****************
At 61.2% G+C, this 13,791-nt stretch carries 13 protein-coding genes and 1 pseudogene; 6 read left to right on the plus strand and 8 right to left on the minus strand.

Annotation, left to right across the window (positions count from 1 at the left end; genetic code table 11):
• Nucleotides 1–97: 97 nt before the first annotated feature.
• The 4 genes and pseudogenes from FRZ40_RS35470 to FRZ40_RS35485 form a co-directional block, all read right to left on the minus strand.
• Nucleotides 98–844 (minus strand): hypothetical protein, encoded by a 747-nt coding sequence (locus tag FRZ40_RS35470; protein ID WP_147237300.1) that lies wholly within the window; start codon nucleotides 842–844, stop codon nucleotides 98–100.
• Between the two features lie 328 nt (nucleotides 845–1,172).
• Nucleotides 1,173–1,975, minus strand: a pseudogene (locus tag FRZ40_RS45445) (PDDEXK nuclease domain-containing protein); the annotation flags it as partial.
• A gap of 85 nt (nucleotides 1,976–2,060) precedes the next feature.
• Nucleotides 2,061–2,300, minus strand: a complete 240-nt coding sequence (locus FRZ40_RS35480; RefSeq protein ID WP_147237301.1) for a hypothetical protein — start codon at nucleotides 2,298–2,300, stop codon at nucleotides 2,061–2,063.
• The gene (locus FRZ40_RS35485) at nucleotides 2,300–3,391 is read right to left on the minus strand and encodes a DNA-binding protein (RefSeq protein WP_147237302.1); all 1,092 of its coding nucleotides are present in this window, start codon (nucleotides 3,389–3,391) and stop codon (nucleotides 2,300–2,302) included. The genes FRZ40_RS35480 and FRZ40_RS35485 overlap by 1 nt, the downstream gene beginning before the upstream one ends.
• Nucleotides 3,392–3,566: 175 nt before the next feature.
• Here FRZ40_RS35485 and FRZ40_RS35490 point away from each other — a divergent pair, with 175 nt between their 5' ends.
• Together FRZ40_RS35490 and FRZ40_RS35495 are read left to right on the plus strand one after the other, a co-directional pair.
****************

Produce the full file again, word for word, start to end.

At 61.2% G+C, this 13,791-nt stretch carries 13 protein-coding genes and 1 pseudogene; 6 read left to right on the plus strand and 8 right to left on the minus strand.

Annotation, left to right across the window (positions count from 1 at the left end; genetic code table 11):
• Nucleotides 1–97: 97 nt before the first annotated feature.
• The 4 genes and pseudogenes from FRZ40_RS35470 to FRZ40_RS35485 form a co-directional block, all read right to left on the minus strand.
• Nucleotides 98–844 (minus strand): hypothetical protein, encoded by a 747-nt coding sequence (locus tag FRZ40_RS35470; protein ID WP_147237300.1) that lies wholly within the window; start codon nucleotides 842–844, stop codon nucleotides 98–100.
• Between the two features lie 328 nt (nucleotides 845–1,172).
• Nucleotides 1,173–1,975, minus strand: a pseudogene (locus tag FRZ40_RS45445) (PDDEXK nuclease domain-containing protein); the annotation flags it as partial.
• A gap of 85 nt (nucleotides 1,976–2,060) precedes the next feature.
• Nucleotides 2,061–2,300, minus strand: a complete 240-nt coding sequence (locus FRZ40_RS35480; RefSeq protein ID WP_147237301.1) for a hypothetical protein — start codon at nucleotides 2,298–2,300, stop codon at nucleotides 2,061–2,063.
• The gene (locus FRZ40_RS35485) at nucleotides 2,300–3,391 is read right to left on the minus strand and encodes a DNA-binding protein (RefSeq protein WP_147237302.1); all 1,092 of its coding nucleotides are present in this window, start codon (nucleotides 3,389–3,391) and stop codon (nucleotides 2,300–2,302) included. The genes FRZ40_RS35480 and FRZ40_RS35485 overlap by 1 nt, the downstream gene beginning before the upstream one ends.
• Nucleotides 3,392–3,566: 175 nt before the next feature.
• Here FRZ40_RS35485 and FRZ40_RS35490 point away from each other — a divergent pair, with 175 nt between their 5' ends.
• Together FRZ40_RS35490 and FRZ40_RS35495 are read left to right on the plus strand one after the other, a co-directional pair.